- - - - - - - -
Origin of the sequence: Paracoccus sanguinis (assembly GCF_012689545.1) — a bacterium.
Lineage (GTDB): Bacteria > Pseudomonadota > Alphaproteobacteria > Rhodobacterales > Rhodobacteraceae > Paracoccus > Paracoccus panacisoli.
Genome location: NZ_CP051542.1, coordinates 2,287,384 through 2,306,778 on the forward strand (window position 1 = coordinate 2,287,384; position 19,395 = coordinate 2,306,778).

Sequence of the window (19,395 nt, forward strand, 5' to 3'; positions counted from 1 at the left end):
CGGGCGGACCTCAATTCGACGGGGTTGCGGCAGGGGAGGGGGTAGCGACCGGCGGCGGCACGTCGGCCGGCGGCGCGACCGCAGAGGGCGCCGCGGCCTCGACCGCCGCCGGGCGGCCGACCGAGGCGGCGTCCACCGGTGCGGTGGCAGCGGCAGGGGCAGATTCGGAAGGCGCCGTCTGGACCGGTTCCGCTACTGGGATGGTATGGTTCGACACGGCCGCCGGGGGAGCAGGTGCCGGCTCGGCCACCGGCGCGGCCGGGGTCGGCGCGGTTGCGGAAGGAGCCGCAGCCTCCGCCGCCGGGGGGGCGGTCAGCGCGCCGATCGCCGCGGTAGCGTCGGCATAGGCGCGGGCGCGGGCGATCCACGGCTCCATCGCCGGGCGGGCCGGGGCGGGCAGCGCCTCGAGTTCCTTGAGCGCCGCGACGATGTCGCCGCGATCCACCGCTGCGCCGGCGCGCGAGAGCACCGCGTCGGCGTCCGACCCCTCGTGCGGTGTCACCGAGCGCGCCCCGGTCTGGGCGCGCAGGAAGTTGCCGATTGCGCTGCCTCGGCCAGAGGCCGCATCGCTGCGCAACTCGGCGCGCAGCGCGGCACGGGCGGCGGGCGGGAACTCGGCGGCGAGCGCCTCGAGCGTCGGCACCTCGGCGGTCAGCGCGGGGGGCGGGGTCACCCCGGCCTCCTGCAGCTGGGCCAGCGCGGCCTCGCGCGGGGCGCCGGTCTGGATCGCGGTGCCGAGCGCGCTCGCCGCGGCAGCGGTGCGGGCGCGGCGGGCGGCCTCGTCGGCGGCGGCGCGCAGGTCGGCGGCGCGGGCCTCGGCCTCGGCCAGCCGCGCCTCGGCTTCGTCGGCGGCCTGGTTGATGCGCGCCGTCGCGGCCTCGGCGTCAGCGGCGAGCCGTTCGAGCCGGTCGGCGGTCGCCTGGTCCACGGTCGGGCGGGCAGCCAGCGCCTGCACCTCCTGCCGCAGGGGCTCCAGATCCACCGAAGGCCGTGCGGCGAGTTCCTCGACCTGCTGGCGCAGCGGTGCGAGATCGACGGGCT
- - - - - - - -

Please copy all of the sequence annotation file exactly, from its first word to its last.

Origin of the sequence: Paracoccus sanguinis (assembly GCF_012689545.1) — a bacterium.
Lineage (GTDB): Bacteria > Pseudomonadota > Alphaproteobacteria > Rhodobacterales > Rhodobacteraceae > Paracoccus > Paracoccus panacisoli.
Genome location: NZ_CP051542.1, coordinates 2,287,384 through 2,306,778 on the forward strand (window position 1 = coordinate 2,287,384; position 19,395 = coordinate 2,306,778).

Sequence of the window (19,395 nt, forward strand, 5' to 3'; positions counted from 1 at the left end):
CGGGCGGACCTCAATTCGACGGGGTTGCGGCAGGGGAGGGGGTAGCGACCGGCGGCGGCACGTCGGCCGGCGGCGCGACCGCAGAGGGCGCCGCGGCCTCGACCGCCGCCGGGCGGCCGACCGAGGCGGCGTCCACCGGTGCGGTGGCAGCGGCAGGGGCAGATTCGGAAGGCGCCGTCTGGACCGGTTCCGCTACTGGGATGGTATGGTTCGACACGGCCGCCGGGGGAGCAGGTGCCGGCTCGGCCACCGGCGCGGCCGGGGTCGGCGCGGTTGCGGAAGGAGCCGCAGCCTCCGCCGCCGGGGGGGCGGTCAGCGCGCCGATCGCCGCGGTAGCGTCGGCATAGGCGCGGGCGCGGGCGATCCACGGCTCCATCGCCGGGCGGGCCGGGGCGGGCAGCGCCTCGAGTTCCTTGAGCGCCGCGACGATGTCGCCGCGATCCACCGCTGCGCCGGCGCGCGAGAGCACCGCGTCGGCGTCCGACCCCTCGTGCGGTGTCACCGAGCGCGCCCCGGTCTGGGCGCGCAGGAAGTTGCCGATTGCGCTGCCTCGGCCAGAGGCCGCATCGCTGCGCAACTCGGCGCGCAGCGCGGCACGGGCGGCGGGCGGGAACTCGGCGGCGAGCGCCTCGAGCGTCGGCACCTCGGCGGTCAGCGCGGGGGGCGGGGTCACCCCGGCCTCCTGCAGCTGGGCCAGCGCGGCCTCGCGCGGGGCGCCGGTCTGGATCGCGGTGCCGAGCGCGCTCGCCGCGGCAGCGGTGCGGGCGCGGCGGGCGGCCTCGTCGGCGGCGGCGCGCAGGTCGGCGGCGCGGGCCTCGGCCTCGGCCAGCCGCGCCTCGGCTTCGTCGGCGGCCTGGTTGATGCGCGCCGTCGCGGCCTCGGCGTCAGCGGCGAGCCGTTCGAGCCGGTCGGCGGTCGCCTGGTCCACGGTCGGGCGGGCAGCCAGCGCCTGCACCTCCTGCCGCAGGGGCTCCAGATCCACCGAAGGCCGTGCGGCGAGTTCCTCGACCTGCTGGCGCAGCGGTGCGAGATCGACGGGCT